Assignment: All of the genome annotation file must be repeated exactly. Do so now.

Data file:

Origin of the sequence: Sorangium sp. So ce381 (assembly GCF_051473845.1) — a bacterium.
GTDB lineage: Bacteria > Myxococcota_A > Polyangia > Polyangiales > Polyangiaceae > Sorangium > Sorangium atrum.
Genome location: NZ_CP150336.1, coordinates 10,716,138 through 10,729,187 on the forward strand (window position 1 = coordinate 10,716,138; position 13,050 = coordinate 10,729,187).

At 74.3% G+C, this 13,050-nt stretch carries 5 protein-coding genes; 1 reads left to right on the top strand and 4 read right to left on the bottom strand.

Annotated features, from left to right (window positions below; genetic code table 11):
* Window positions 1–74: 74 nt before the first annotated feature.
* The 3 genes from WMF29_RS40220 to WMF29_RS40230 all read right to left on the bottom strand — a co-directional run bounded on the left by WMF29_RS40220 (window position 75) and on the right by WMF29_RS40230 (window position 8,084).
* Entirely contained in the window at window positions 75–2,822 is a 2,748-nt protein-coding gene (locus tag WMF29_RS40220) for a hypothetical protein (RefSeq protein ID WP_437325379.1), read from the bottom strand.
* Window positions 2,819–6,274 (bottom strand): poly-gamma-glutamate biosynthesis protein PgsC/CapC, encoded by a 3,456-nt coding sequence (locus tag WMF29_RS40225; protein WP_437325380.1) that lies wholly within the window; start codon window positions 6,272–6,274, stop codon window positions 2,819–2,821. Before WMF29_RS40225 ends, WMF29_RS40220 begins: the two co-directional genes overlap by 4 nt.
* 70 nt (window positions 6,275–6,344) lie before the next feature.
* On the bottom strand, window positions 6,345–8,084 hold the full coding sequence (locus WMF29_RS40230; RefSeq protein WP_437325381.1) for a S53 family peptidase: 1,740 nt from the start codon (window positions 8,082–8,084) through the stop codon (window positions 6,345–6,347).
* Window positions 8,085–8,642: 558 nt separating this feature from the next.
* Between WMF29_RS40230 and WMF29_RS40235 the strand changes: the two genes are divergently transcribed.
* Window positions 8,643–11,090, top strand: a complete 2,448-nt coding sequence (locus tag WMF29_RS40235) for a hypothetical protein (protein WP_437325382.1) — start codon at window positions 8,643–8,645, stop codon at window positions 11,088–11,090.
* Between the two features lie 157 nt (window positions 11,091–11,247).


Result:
Origin of the sequence: Sorangium sp. So ce381 (assembly GCF_051473845.1) — a bacterium.
GTDB lineage: Bacteria > Myxococcota_A > Polyangia > Polyangiales > Polyangiaceae > Sorangium > Sorangium atrum.
Genome location: NZ_CP150336.1, coordinates 10,716,138 through 10,729,187 on the forward strand (window position 1 = coordinate 10,716,138; position 13,050 = coordinate 10,729,187).

At 74.3% G+C, this 13,050-nt stretch carries 5 protein-coding genes; 1 reads left to right on the top strand and 4 read right to left on the bottom strand.

Annotated features, from left to right (window positions below; genetic code table 11):
* Window positions 1–74: 74 nt before the first annotated feature.
* The 3 genes from WMF29_RS40220 to WMF29_RS40230 all read right to left on the bottom strand — a co-directional run bounded on the left by WMF29_RS40220 (window position 75) and on the right by WMF29_RS40230 (window position 8,084).
* Entirely contained in the window at window positions 75–2,822 is a 2,748-nt protein-coding gene (locus tag WMF29_RS40220) for a hypothetical protein (RefSeq protein ID WP_437325379.1), read from the bottom strand.
* Window positions 2,819–6,274 (bottom strand): poly-gamma-glutamate biosynthesis protein PgsC/CapC, encoded by a 3,456-nt coding sequence (locus tag WMF29_RS40225; protein WP_437325380.1) that lies wholly within the window; start codon window positions 6,272–6,274, stop codon window positions 2,819–2,821. Before WMF29_RS40225 ends, WMF29_RS40220 begins: the two co-directional genes overlap by 4 nt.
* 70 nt (window positions 6,275–6,344) lie before the next feature.
* On the bottom strand, window positions 6,345–8,084 hold the full coding sequence (locus WMF29_RS40230; RefSeq protein WP_437325381.1) for a S53 family peptidase: 1,740 nt from the start codon (window positions 8,082–8,084) through the stop codon (window positions 6,345–6,347).
* Window positions 8,085–8,642: 558 nt separating this feature from the next.
* Between WMF29_RS40230 and WMF29_RS40235 the strand changes: the two genes are divergently transcribed.
* Window positions 8,643–11,090, top strand: a complete 2,448-nt coding sequence (locus tag WMF29_RS40235) for a hypothetical protein (protein WP_437325382.1) — start codon at window positions 8,643–8,645, stop codon at window positions 11,088–11,090.
* Between the two features lie 157 nt (window positions 11,091–11,247).